Oceania and African delegates at Synod want their voices heard

Oceania and African

Oceania and African delegates attending the Synod on Synodality have expressed their readiness to make their voices heard by the universal Church.

The delegates emphasise that their communities already practise synodality and want to share their unique perspectives.

Grace Wrakia, a representative of the Bishops’ Conference of Papua New Guinea and the Solomon Islands, expressed her gratitude for the invitation extended to these two small countries by the Church and Pope Francis.

Wrakia (pictured) stated “For many years, we have been listening and now we would like to speak. And we would like you to listen.”

Archbishop Andrew Nkea Fuanya of Bamenda, Cameroon, echoed this sentiment. He emphasised that the Synod on Synodality is a significant opportunity for Africa to have its voice heard.

Synodalilty a way of life

Both Oceania and African delegates highlighted that in their cultures synodality is already a way of life.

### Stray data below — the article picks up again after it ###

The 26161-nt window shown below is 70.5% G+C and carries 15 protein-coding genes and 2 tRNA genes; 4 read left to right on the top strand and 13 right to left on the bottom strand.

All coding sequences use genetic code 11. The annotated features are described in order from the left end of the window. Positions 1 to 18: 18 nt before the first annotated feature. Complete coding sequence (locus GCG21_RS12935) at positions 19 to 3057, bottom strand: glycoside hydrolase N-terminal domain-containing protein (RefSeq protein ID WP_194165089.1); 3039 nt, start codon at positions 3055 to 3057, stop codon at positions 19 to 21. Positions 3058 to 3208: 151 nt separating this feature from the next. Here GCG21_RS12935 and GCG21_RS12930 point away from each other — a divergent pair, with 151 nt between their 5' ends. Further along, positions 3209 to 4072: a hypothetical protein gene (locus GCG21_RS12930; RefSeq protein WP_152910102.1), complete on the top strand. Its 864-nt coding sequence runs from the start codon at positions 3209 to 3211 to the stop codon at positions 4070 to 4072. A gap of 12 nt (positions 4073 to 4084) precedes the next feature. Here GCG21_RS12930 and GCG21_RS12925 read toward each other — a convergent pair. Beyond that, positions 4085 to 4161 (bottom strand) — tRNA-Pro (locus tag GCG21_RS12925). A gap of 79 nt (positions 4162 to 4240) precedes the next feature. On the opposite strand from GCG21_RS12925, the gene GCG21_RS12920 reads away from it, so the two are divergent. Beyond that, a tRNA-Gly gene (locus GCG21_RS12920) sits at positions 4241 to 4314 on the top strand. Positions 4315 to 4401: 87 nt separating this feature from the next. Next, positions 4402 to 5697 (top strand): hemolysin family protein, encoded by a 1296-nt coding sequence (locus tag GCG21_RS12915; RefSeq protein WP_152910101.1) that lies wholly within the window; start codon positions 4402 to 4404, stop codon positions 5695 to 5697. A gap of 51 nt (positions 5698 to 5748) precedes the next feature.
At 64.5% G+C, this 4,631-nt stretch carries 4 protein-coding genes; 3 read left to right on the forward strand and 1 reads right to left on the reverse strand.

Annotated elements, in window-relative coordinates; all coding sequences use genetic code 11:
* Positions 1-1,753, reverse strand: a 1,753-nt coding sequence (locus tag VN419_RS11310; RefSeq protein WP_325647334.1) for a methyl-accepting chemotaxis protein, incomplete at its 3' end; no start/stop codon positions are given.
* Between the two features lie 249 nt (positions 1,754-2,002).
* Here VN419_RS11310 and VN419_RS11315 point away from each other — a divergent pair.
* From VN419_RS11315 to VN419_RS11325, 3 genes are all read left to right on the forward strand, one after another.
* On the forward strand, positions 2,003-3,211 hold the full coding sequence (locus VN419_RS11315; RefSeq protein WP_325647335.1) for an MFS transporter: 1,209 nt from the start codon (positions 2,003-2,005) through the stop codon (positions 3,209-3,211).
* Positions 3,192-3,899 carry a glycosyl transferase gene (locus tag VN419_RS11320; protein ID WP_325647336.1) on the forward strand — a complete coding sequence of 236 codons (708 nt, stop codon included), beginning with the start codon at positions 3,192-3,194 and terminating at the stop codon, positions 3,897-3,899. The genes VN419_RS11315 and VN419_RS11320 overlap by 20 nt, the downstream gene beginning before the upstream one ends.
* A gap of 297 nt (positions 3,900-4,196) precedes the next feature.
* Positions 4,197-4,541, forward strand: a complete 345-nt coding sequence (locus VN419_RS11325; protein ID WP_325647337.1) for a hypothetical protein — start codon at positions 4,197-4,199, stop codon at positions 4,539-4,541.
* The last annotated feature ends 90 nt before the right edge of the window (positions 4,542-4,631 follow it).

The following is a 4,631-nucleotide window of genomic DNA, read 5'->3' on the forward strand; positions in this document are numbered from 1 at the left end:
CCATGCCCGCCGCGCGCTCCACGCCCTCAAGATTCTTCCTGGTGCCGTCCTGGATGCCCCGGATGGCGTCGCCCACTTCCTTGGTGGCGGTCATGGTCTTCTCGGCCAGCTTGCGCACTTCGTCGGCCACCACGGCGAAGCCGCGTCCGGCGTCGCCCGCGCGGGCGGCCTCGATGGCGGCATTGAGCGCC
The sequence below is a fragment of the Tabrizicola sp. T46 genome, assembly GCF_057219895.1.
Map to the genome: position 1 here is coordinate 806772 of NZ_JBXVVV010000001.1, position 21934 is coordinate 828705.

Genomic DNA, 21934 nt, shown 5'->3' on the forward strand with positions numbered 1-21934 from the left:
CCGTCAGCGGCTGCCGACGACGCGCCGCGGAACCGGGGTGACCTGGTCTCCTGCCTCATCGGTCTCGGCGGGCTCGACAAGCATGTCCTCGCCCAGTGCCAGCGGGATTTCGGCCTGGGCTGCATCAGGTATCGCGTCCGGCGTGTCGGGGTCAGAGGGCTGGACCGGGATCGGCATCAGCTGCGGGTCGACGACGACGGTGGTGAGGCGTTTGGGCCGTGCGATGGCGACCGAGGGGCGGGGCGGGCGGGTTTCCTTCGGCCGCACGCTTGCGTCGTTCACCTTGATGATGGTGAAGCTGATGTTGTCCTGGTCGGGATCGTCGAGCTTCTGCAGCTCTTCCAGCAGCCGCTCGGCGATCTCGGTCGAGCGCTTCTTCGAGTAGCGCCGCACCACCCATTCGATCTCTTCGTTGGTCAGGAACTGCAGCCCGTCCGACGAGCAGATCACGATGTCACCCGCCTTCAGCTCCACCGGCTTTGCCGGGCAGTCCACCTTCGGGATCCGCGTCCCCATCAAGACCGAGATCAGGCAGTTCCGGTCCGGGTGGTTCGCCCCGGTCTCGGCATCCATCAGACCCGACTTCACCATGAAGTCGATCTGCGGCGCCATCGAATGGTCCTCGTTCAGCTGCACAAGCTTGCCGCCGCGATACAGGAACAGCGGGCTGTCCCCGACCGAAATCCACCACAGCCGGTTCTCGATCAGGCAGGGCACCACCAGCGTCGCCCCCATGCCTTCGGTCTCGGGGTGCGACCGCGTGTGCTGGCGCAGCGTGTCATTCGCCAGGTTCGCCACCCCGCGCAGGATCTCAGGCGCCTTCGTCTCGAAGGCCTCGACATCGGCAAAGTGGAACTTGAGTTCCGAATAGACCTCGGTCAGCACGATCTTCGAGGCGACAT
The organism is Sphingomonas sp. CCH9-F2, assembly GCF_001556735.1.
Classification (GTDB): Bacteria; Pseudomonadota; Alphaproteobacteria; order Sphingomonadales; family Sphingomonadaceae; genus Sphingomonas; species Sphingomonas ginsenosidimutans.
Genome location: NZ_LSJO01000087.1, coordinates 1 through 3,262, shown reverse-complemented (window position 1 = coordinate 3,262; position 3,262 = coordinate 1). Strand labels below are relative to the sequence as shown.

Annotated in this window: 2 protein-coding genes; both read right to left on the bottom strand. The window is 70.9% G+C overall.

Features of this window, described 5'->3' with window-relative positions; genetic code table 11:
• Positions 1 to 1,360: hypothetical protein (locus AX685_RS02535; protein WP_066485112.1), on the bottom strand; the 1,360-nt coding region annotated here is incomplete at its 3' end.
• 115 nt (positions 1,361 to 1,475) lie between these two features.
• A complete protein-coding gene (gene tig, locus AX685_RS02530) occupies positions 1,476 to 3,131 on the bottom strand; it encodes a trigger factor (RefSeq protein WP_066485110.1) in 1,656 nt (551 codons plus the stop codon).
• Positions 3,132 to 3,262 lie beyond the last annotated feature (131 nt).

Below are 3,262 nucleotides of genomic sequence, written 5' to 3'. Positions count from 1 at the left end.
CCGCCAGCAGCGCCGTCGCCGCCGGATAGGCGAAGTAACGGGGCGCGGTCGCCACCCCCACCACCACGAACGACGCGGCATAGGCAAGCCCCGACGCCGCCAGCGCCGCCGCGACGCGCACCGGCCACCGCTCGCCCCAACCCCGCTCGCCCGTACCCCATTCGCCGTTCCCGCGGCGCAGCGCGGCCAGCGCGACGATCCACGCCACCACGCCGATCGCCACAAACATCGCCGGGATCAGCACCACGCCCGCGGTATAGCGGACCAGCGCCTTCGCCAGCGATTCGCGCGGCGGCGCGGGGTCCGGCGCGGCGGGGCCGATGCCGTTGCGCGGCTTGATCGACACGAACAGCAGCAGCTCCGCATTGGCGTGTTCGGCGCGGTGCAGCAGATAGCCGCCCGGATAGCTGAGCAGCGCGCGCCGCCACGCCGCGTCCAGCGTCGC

Ms Wrakia explained that in Melanesian spirituality, relationships are built around sharing common ideas, not ethnicity or appearance.

The Bishops’ Conference of Papua New Guinea and the Solomon Islands, with 23 dioceses and a population of 8 million, 25% of whom are Catholic, faces the challenge of diversity with over 1,000 tribes and more than 800 languages.

Wrakia underlined the importance of everyone having a say in decision-making, reflecting the communal nature of synodality in their region.

Archbishop Fuanya added that their culture encourages consultation and collective decision-making within families and communities.

Impact of colonialism

Wrakia acknowledged the evolution of evangelisation methods from the early years of Christian missions to what is now known as “new evangelisation”.

Today there is a greater understanding and respect for local cultures, emphasising the importance of listening to Indigenous peoples.

During synod discussions there was a particular focus on interreligious and intercultural dialogue.

Sheila Leocádia Pires, a communications official, emphasised the importance of strengthening dialogue with Indigenous communities and addressing the impact of colonialism.


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